Over the past few weeks there’s been a considerable amount of news media coverage of flash mob “smash-and-grabs,” also known as flash robs, of luxury items from retail stores throughout the United States.
True, stores like Best Buy, CVS, and Home Depot have been subject to this kind of victimization, but luxury items like clothing, accessories, and jewelry stolen from stores like Louis Vuitton represent a special case.
Also we don’t really know right now if the majority of the goods that are stolen are being used for personal consumption, being given to girlfriends, spouses, or mothers, or they are being sold. In other words, there are a lot of unknowns right now with respect to this type of crime.
Nevertheless, why is this taking place? There may be at least six reasons, from least to most important, why the smash-and-grab of luxury items are occurring now.
First, the thieves may think that they can easily get away with these types of crimes. From the CCTV footage broadcast in news stories, it appears that many of the thieves don’t seem to be too sophisticated. They are not completely masked, and the make, model, color, and license plate numbers of many of their vehicles are easily identified. Thus they are relatively easily tracked. Also some states (e.g., California’s passage of Prop 47), have raised the dollar amount for goods that are stolen to be considered to be a felony rather than a misdemeanor. This has led some people to mistakenly believe that this has led to an increase in thefts under $1000 and that people who engage in this activity are not prosecuted. This is not true.
Second, people who commit smash-and-grabs may be bored. In other words, they may believe that alternative activities that will interest or excite them are not available or have become dull. In this kind of scenario the crime is committed not because people are using the proceeds to feed a family. It’s for the sneaky thrills.
Third, there may be a contagion effect. News and social media coverage of these incidents may stimulate those so inclined to engage in smash-and-grabs to finally commit them.
Fourth, a number of almost frictionless methods (e.g., E-bay, craigslist, and other on-line third party sellers), and communication methods (e.g., DM via social media apps) exist that enable and facilitate thieves to sell these goods.
Fifth there is a greater availability of luxury goods for sale. Almost every big city now have luxury retailers as standalone stores, or they sell their goods through department stores (e.g., Bloomingdales, Nordstrom’s, or Macys) that operate like retail platforms
Sixth and most importantly, there is a high demand for these kinds of big ticket goods, tied to advertising, merchandizing, and street culture. In all likelihood, if there was not such a demand people would not steal luxury items.
The next important question is probably how can we better prevent smash-and-grabs from occurring?
There are about seven ways we can minimize these types of thefts. And many retail operations do this already:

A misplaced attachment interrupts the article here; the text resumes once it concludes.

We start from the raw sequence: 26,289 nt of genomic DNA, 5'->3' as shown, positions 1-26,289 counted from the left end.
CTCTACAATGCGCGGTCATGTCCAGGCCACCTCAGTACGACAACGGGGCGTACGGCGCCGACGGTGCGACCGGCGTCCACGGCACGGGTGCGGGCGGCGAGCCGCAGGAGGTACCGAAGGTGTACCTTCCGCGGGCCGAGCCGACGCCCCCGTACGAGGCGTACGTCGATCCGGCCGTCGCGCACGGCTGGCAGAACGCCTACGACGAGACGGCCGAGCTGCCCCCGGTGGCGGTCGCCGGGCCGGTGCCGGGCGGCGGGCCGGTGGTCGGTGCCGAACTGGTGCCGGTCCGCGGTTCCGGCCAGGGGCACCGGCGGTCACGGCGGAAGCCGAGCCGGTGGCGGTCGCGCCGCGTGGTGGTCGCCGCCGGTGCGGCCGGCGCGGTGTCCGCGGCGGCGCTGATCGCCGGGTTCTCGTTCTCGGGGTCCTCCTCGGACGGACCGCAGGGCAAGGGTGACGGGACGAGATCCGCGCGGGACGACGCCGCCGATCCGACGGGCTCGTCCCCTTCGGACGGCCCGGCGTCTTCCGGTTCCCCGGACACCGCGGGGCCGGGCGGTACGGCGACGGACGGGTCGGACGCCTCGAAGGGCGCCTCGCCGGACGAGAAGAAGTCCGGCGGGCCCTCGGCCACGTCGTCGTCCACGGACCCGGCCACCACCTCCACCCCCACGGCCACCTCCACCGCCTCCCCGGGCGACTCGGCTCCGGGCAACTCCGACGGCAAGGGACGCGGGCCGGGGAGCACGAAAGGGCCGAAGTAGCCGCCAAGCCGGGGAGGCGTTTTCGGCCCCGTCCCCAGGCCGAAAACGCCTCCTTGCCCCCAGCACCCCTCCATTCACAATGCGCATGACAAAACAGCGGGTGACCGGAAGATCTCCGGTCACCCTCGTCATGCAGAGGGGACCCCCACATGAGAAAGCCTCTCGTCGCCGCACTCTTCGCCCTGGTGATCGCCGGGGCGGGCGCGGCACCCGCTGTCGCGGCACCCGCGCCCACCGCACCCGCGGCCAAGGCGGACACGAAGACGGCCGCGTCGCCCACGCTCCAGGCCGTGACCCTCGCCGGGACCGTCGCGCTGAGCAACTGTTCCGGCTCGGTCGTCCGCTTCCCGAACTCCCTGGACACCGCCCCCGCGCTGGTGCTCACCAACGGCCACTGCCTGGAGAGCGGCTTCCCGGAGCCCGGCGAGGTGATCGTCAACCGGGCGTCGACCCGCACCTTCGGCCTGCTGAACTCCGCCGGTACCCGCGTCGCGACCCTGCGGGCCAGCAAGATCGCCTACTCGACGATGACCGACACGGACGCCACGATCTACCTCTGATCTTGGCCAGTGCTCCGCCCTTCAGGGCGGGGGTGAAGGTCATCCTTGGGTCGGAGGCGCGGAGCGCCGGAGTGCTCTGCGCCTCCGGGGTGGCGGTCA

• Place more items under better lock and key.
• Install more CCTV inside and outside the stores.
• More identification/serial numbers affixed to the items for sale.
• Die packs like banks use.
• More tagging of items.
• Increase the number of security personnel, and engage in more security protocols.
• More arrests of individuals who commit smash-and-grabs.
• Most importantly, and more difficult is educating the public and consumers, in particular, about how brands, regardless of whether they are luxury or not, work. Brands get into our heads. They stand for something.The goods, may not be of superior quality, but they are associated with social status. Perhaps understanding how this dynamic works, and creates irrational wants and needs may have a dampening effect, on retail thefts?
This is a long term strategy, not something we are going to be successful at in the short term, and thus more difficult to address before we move into the Christmas season with more shopping, etc.
Louis Vuitton Store, Beverly Hills, California
https://jeffreyianross.com/wp-content/uploads/19007290825_7b315a049d_o-scaled.jpg19122560Jeffrey Ian Rosshttps://jeffreyianross.com/wp-content/uploads/jeffrey-ian-ross-logo-04.pngJeffrey Ian Ross2021-12-02 15:46:162021-12-02 15:46:16What’s causing the trend in flash mobs engaging in “smash-and-grab” thefts of luxury goods & how might we respond?
By way of background, Convict Criminology for the Future, published earlier this year by Routledge, had its origins in a two day conference that was held in May/June 2019 at the University of Padua. We are grateful to our contributors who produced excellent chapters.
Now that the book has been translated into Portuguese, A Criminologia dos Condenados E O Futuro, will be most useful to Portuguese speaking students and scholars of criminology/criminal justice and corrections, journalists, prison activists, and relevant policy makers, legislators, and practitioners (i.e., especially individuals who work in correctional facilities) or those who are incarcerated.
Among the ten countries where Portuguese is the principle language, the book may find its greatest utility in Brazil and Portugal, countries that have some of the highest numbers of people who are incarcerated.